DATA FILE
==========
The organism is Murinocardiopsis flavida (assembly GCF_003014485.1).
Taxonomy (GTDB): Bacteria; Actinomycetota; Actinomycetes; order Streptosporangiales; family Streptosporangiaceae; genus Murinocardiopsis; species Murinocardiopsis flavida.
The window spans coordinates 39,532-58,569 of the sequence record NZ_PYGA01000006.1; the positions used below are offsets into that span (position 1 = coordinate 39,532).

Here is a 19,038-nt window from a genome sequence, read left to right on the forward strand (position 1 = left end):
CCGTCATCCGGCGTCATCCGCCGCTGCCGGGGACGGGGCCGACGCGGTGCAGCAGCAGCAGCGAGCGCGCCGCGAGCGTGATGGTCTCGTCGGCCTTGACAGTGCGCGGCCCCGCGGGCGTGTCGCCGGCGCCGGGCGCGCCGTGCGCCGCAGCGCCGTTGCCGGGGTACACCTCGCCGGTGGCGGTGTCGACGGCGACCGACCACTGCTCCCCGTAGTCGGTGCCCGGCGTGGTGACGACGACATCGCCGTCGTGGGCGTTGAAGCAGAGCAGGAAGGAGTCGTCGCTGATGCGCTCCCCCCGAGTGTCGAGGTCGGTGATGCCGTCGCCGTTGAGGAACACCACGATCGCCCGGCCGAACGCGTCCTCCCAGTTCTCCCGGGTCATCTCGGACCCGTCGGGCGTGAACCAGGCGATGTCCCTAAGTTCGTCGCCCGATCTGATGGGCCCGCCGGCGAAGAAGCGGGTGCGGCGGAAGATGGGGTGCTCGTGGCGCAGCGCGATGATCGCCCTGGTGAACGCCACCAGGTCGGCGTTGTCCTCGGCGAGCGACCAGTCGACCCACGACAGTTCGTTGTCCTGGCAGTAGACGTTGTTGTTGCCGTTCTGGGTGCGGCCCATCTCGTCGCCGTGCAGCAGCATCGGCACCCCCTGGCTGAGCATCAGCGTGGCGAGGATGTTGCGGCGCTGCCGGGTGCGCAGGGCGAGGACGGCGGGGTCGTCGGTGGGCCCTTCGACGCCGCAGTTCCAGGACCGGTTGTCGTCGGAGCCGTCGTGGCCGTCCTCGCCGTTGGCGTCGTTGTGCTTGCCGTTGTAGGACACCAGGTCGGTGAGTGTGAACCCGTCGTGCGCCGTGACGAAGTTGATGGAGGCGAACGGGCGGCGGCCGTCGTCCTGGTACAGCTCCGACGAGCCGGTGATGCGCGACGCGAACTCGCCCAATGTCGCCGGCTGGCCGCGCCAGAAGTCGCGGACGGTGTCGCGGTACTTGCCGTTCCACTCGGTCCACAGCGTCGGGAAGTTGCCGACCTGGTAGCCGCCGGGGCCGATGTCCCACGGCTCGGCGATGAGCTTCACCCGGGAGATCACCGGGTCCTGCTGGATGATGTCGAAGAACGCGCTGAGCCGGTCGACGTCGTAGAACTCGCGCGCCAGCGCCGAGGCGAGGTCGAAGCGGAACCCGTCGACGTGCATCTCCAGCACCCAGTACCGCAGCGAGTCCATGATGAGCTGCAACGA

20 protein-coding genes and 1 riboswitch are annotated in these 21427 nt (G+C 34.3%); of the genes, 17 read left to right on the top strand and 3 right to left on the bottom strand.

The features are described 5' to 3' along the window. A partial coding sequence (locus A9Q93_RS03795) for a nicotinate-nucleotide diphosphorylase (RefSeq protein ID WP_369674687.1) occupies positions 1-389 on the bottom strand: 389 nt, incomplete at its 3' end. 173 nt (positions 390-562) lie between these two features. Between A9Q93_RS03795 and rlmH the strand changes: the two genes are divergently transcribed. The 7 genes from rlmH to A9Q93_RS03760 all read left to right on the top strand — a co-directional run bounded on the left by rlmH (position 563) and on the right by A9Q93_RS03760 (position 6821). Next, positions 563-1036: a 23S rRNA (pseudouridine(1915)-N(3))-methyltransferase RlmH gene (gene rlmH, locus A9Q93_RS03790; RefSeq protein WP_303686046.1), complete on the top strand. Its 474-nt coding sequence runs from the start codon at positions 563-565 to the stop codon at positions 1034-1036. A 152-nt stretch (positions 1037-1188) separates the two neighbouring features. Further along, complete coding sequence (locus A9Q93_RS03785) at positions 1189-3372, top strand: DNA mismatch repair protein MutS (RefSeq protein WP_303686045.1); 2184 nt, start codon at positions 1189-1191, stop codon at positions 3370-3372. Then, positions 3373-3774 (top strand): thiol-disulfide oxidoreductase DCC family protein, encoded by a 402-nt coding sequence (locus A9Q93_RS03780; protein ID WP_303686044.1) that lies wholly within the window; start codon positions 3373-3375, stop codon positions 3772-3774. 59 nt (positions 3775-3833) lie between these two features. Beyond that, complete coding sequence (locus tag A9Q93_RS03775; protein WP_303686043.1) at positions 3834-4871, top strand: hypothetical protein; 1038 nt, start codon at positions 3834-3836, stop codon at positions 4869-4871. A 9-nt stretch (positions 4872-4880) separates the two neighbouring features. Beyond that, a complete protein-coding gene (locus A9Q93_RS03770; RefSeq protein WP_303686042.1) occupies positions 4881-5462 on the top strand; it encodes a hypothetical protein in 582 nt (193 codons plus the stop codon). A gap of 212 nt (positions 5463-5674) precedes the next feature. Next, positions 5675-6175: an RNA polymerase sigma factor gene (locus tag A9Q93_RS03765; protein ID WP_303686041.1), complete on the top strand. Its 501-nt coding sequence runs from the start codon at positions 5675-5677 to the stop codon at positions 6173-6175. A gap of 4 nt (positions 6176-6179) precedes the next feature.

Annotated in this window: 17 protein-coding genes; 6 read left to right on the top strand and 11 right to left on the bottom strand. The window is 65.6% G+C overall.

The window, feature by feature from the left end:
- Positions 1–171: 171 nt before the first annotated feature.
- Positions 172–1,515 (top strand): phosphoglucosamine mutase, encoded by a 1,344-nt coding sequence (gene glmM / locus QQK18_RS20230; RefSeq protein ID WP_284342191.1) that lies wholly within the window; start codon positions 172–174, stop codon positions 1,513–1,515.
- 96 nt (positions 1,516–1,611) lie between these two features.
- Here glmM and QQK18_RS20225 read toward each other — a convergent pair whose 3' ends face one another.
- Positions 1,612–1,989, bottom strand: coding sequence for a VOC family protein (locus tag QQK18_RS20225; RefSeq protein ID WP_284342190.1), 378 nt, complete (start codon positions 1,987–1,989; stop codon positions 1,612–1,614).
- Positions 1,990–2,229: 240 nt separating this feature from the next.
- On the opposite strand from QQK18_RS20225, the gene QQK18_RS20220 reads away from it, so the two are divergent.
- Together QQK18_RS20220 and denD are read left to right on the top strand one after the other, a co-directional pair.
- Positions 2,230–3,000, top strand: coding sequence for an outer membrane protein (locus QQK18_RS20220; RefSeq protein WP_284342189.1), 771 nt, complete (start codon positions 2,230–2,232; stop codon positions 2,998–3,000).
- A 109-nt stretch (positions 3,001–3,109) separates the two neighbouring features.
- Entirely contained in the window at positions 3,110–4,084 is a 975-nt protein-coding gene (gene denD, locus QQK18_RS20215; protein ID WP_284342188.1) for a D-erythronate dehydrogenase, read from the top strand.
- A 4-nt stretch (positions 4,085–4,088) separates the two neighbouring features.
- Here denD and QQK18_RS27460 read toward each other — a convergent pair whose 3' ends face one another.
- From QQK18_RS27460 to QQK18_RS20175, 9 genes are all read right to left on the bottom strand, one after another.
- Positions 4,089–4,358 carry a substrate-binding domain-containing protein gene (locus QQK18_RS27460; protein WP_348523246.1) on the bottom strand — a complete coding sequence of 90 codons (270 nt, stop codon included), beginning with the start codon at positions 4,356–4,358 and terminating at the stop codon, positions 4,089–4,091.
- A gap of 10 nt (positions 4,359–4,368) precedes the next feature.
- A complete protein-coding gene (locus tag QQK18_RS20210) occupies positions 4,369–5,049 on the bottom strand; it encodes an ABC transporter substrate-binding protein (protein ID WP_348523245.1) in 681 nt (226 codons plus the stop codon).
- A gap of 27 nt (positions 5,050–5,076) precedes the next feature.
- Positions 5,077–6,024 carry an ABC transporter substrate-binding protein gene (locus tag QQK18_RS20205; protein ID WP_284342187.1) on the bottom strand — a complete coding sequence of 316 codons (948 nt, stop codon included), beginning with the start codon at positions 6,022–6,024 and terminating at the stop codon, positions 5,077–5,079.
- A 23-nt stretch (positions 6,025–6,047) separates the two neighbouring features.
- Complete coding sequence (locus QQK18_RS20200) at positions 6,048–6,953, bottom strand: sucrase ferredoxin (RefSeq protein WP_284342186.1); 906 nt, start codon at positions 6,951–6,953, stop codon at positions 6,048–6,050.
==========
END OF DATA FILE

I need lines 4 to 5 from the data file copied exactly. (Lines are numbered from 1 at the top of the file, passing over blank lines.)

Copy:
Here is a 19,038-nt window from a genome sequence, read left to right on the forward strand (position 1 = left end):
CCGTCATCCGGCGTCATCCGCCGCTGCCGGGGACGGGGCCGACGCGGTGCAGCAGCAGCAGCGAGCGCGCCGCGAGCGTGATGGTCTCGTCGGCCTTGACAGTGCGCGGCCCCGCGGGCGTGTCGCCGGCGCCGGGCGCGCCGTGCGCCGCAGCGCCGTTGCCGGGGTACACCTCGCCGGTGGCGGTGTCGACGGCGACCGACCACTGCTCCCCGTAGTCGGTGCCCGGCGTGGTGACGACGACATCGCCGTCGTGGGCGTTGAAGCAGAGCAGGAAGGAGTCGTCGCTGATGCGCTCCCCCCGAGTGTCGAGGTCGGTGATGCCGTCGCCGTTGAGGAACACCACGATCGCCCGGCCGAACGCGTCCTCCCAGTTCTCCCGGGTCATCTCGGACCCGTCGGGCGTGAACCAGGCGATGTCCCTAAGTTCGTCGCCCGATCTGATGGGCCCGCCGGCGAAGAAGCGGGTGCGGCGGAAGATGGGGTGCTCGTGGCGCAGCGCGATGATCGCCCTGGTGAACGCCACCAGGTCGGCGTTGTCCTCGGCGAGCGACCAGTCGACCCACGACAGTTCGTTGTCCTGGCAGTAGACGTTGTTGTTGCCGTTCTGGGTGCGGCCCATCTCGTCGCCGTGCAGCAGCATCGGCACCCCCTGGCTGAGCATCAGCGTGGCGAGGATGTTGCGGCGCTGCCGGGTGCGCAGGGCGAGGACGGCGGGGTCGTCGGTGGGCCCTTCGACGCCGCAGTTCCAGGACCGGTTGTCGTCGGAGCCGTCGTGGCCGTCCTCGCCGTTGGCGTCGTTGTGCTTGCCGTTGTAGGACACCAGGTCGGTGAGTGTGAACCCGTCGTGCGCCGTGACGAAGTTGATGGAGGCGAACGGGCGGCGGCCGTCGTCCTGGTACAGCTCCGACGAGCCGGTGATGCGCGACGCGAACTCGCCCAATGTCGCCGGCTGGCCGCGCCAGAAGTCGCGGACGGTGTCGCGGTACTTGCCGTTCCACTCGGTCCACAGCGTCGGGAAGTTGCCGACCTGGTAGCCGCCGGGGCCGATGTCCCACGGCTCGGCGATGAGCTTCACCCGGGAGATCACCGGGTCCTGCTGGATGATGTCGAAGAACGCGCTGAGCCGGTCGACGTCGTAGAACTCGCGCGCCAGCGCCGAGGCGAGGTCGAAGCGGAACCCGTCGACGTGCATCTCCAGCACCCAGTACCGCAGCGAGTCCATGATGAGCTGCAACGA